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From: Eric Woodruff (Eric.Woodruff_at_[hidden])
Date: 2002-08-13 14:18:52

I'd hate to start a different argument, but exceptions aren't always used to
indicate an unrecoverable situation, or even a situation that needs
recovering at all.

Though, not a very good example (because it depends on subjective design
tastes), consider method in a graphics program that asserts that a line and
triangle do not intersect because this is a necessary condition. The best
piece of information to throw might be, in fact, the point of intersection.

----- Original Message -----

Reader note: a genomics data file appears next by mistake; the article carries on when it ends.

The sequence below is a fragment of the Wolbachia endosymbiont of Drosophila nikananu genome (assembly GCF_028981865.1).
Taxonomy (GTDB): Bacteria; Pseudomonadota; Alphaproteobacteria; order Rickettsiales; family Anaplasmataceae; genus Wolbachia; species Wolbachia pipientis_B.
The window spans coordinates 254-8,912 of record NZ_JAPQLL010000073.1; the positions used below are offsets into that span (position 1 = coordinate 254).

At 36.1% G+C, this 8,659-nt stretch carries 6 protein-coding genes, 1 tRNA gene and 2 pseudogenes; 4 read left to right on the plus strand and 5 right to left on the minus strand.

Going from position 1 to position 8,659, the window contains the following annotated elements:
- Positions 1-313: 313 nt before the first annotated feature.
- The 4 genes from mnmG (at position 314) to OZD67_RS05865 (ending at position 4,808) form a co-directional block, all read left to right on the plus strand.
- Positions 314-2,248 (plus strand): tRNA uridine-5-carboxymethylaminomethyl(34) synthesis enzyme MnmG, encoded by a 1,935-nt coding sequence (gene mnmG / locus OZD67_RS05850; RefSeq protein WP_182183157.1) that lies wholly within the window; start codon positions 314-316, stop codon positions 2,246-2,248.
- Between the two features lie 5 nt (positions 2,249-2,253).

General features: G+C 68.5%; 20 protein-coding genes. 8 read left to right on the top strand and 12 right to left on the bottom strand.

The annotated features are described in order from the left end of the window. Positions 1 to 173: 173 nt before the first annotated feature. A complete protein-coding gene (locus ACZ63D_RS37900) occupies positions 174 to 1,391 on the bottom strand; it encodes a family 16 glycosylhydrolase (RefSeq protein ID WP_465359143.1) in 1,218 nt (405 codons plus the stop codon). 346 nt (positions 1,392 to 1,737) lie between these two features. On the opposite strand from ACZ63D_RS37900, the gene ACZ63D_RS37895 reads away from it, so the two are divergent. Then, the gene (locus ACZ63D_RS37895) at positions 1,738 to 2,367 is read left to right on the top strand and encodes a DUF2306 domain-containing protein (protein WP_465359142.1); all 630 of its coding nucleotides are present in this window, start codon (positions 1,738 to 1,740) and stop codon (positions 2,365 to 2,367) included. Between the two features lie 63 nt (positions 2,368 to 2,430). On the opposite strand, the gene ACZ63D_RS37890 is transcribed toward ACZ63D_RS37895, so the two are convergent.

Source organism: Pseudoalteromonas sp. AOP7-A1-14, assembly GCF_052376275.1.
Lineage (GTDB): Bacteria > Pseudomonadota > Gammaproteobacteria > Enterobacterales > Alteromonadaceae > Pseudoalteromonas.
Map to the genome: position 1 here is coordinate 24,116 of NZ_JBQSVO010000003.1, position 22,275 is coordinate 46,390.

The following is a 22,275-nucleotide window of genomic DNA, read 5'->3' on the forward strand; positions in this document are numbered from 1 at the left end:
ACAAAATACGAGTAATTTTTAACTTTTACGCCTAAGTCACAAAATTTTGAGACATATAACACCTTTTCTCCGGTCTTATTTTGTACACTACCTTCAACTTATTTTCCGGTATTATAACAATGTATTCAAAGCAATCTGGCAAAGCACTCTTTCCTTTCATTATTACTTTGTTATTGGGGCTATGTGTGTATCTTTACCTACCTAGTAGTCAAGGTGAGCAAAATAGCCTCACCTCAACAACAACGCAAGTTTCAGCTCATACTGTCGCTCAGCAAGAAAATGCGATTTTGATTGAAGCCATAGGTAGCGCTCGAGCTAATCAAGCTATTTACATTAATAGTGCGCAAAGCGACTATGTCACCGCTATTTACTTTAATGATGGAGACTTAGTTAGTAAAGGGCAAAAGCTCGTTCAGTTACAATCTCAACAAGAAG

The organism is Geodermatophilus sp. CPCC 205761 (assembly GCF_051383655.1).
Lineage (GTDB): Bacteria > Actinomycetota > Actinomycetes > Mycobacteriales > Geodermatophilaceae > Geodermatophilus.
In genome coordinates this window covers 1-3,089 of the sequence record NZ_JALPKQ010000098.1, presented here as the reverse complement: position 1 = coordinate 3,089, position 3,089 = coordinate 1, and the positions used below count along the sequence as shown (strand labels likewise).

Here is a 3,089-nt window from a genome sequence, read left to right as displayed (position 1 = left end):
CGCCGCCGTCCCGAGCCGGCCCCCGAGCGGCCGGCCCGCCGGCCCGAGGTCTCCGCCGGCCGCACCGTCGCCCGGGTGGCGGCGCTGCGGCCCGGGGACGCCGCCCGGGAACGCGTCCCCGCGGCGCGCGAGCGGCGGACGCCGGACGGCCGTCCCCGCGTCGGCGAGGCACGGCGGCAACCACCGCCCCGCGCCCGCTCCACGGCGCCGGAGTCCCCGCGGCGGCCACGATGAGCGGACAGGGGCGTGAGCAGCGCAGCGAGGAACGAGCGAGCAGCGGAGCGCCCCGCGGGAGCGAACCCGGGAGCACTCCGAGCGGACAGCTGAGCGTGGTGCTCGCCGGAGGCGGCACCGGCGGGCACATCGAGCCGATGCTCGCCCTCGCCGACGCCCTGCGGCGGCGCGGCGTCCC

From: William E. Kempf
Newsgroups: gmane.comp.lib.boost.devel
Sent: Tuesday, 2002:August:13 3:03 PM
Subject: Re: Re: Re:

----- Original Message -----
From: "Eric Woodruff" <Eric.Woodruff_at_[hidden]>
> So, it seems exception hierarchies are not feasible unless the abstract
> provides a clone () method. We could possibly implement cloning wrappers
> std::exceptions and then unwrap them at the other end.
> For user exception hierarchies, they would have to follow the same clone
> semantics.
> How often does a user need to support entire exception hierarchies across
> threads?

Is it ever useful to know what the exception type is in this case? I ask,
because it seems to me that there's no way to recover in this case, and the
only reason for propogation is to give some possibility for a clean exit
instead of an abrubt halt. If you can't recover, then what need is there
for knowing the exception type?

Bill Kempf
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